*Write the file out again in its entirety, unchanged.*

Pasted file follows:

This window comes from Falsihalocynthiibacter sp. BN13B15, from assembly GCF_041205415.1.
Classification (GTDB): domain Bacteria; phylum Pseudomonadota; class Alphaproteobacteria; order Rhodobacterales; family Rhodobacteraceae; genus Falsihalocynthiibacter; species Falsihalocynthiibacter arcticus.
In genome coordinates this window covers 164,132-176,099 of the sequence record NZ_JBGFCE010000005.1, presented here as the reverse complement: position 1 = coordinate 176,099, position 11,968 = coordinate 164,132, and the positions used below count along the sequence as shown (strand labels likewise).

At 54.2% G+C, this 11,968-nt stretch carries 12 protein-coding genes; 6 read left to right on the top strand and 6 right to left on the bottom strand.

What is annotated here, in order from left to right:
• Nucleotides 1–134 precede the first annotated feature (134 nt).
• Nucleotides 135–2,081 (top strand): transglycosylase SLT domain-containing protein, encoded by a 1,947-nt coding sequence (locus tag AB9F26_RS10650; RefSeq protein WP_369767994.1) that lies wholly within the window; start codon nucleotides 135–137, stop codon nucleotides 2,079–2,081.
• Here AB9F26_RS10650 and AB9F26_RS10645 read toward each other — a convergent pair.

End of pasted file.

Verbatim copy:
This window comes from Falsihalocynthiibacter sp. BN13B15, from assembly GCF_041205415.1.
Classification (GTDB): domain Bacteria; phylum Pseudomonadota; class Alphaproteobacteria; order Rhodobacterales; family Rhodobacteraceae; genus Falsihalocynthiibacter; species Falsihalocynthiibacter arcticus.
In genome coordinates this window covers 164,132-176,099 of the sequence record NZ_JBGFCE010000005.1, presented here as the reverse complement: position 1 = coordinate 176,099, position 11,968 = coordinate 164,132, and the positions used below count along the sequence as shown (strand labels likewise).

At 54.2% G+C, this 11,968-nt stretch carries 12 protein-coding genes; 6 read left to right on the top strand and 6 right to left on the bottom strand.

What is annotated here, in order from left to right:
• Nucleotides 1–134 precede the first annotated feature (134 nt).
• Nucleotides 135–2,081 (top strand): transglycosylase SLT domain-containing protein, encoded by a 1,947-nt coding sequence (locus tag AB9F26_RS10650; RefSeq protein WP_369767994.1) that lies wholly within the window; start codon nucleotides 135–137, stop codon nucleotides 2,079–2,081.
• Here AB9F26_RS10650 and AB9F26_RS10645 read toward each other — a convergent pair.